Trump Proposed Rate Hike Puts 50,000 Arizonans at Risk

Trump Proposed Rate Hike Puts 50,000 Arizonans at Risk

Photo by Camaron Stevenson|Copper Courier

By Camaron Stevenson

December 13, 2019

The Trump administration’s proposed plan to raise immigration fees will negatively impact immigrants seeking to lawfully stay in Arizona and the U.S. if approved.

The Trump administration announced plans last month to raise fees for multiple immigration and citizenship-related services. Some fees could increase more than five times their original cost, which will adversely affect low-income immigrants seeking to legally stay in Arizona and the U.S. If Congress does not object to the rule, fees are expected to go up as early as next month.

The proposed fees, according to an announcement from U.S. Citizen and Immigration Services, would be raised by a weighted average of 21%. However, leaving the fees untouched would result in the agency being underfunded by an estimated $1.3 billion. If approved, the Department of Homeland Security estimates revenue from fees will increase by $930 million.

“This proposed adjustment in fees would ensure more applicants cover the true cost of their applications and minimizes subsidies from an already over-extended system,” said Ken Cuccinelli, acting director for U.S. Citizen and Immigration Services, in the announcement. “This proposal accounts for our operational needs and better aligns our fee schedule with the costs of processing each request.”    

The new rule, however, brings significant new costs to citizenship fees, with prices rising from $725 to $1,170. DACA recipients could see the cost of renewal rise from $495 to $765. Immigrants applying to have an upcoming deportation delayed will see the largest increase: Currently, the fees depend on household size, with families paying no more than $570 to appeal deportation. If the rule is approved, applicants will pay a flat fee of $1,800 per household for every application to delay or cancel their deportation.

A new fee of $50 is also being proposed for asylum applications. There is currently no cost to apply, but if the proposal goes into effect, the U.S. will join Australia, Fiji, and Iran as the only countries that require payment from refugees to request asylum. The Department of Homeland Security estimates the additional fee would generate $8.15 million in annual revenue.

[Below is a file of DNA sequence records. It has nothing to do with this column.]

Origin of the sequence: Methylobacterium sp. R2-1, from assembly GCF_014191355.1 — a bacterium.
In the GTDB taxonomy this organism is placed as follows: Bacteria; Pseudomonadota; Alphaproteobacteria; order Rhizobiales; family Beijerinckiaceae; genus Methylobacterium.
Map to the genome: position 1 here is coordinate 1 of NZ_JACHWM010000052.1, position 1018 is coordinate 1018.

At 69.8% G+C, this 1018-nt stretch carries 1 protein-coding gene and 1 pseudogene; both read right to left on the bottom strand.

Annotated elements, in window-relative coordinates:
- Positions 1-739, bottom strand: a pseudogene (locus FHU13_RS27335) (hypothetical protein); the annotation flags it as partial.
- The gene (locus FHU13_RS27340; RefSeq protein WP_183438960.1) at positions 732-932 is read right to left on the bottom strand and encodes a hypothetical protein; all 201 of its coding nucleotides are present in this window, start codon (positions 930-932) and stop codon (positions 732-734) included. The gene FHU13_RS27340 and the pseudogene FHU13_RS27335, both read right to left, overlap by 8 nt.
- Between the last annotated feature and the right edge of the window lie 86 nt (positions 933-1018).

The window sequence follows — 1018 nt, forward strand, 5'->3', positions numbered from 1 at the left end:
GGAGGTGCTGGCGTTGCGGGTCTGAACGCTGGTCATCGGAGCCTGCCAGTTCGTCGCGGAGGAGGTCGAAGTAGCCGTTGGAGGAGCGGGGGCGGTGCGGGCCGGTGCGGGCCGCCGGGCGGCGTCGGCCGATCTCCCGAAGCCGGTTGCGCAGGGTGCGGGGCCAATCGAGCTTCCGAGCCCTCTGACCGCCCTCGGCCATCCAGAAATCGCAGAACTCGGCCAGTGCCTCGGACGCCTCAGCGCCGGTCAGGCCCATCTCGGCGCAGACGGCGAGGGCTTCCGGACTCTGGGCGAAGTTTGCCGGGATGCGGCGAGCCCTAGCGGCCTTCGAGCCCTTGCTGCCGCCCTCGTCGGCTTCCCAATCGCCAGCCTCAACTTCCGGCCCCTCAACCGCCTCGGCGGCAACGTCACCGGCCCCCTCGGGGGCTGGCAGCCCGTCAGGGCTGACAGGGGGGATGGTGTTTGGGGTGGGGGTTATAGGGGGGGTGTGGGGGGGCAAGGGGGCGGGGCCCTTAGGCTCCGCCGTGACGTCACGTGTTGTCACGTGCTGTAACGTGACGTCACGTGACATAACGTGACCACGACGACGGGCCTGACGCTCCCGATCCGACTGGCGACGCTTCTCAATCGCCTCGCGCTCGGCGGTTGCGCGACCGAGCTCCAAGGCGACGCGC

The fee proposal is the Trump administration’s latest move to deter the immigration process. The financial burden of immigration fees is a leading barrier for low-income immigrants seeking to lawfully stay in the U.S. Earlier this year, the administration implemented changes to the “public charge” rule, tying immigrant’s use of federal benefits such as housing assistance and Medicaid to their legal status.

In an interview with NPR, Cuccinelli said the rule provided an update to Emma Lazarus’ poem on the Statue of Liberty: “give me your tired and your poor who can stand on their own two feet and not be a public charge.” 

These policies, coupled with other programs such as  “Remain in Mexico”  and family separations, continue a trend of anti-immigration policies that have defined the Trump presidency and caused concern for immigrant rights advocates.

“Trump’s attempt to circumvent basic human decency is outrageous and appalling,” said Ray Ybarra Maldonado, a Phoenix-based immigration lawyer. “This tragic time in our country will long be remembered for the reckless disregard of family values and human dignity.”

In Arizona, where 13% of the population migrated to the U.S., more than 50,000 people would feel the financial burden of the rate hike. Roughly 12,000 Arizona residents go through the naturalization process every year, and nearly 25,000 DACA recipients reside in the state.

However, proponents of the proposed fee increases say they “cover the true cost of business for the agency.” Fee increases happen all the time under all administrations. Opponents, on the other hand, believe higher fees will exacerbate more dangerous attempts at illegal crossings and negatively impact people in the U.S. currently who want to be so lawfully. Those individuals who have crossed into the country illegally often cite red tape and high costs as primary reasons for bypassing the legal system.

Overall, should the fee increase be approved, applicants can expect to see higher costs in early 2020. More than 14,000 individuals have submitted public comments since it was announced on Nov. 8.

The deadline to submit public comment is Dec. 16. After the public comment period is closed, the final rule will be sent to Congress for review. If no action is taken by Congress, the new rule can go into effect as early as Jan. 13, 2020.


  • Camaron Stevenson

    Camaron is the Founding Editor and Chief Political Correspondent for The Copper Courier, and has worked as a journalist in Phoenix for over a decade. He also teaches multimedia journalism at the Walter Cronkite School of Journalism and Mass Communication at Arizona State University.

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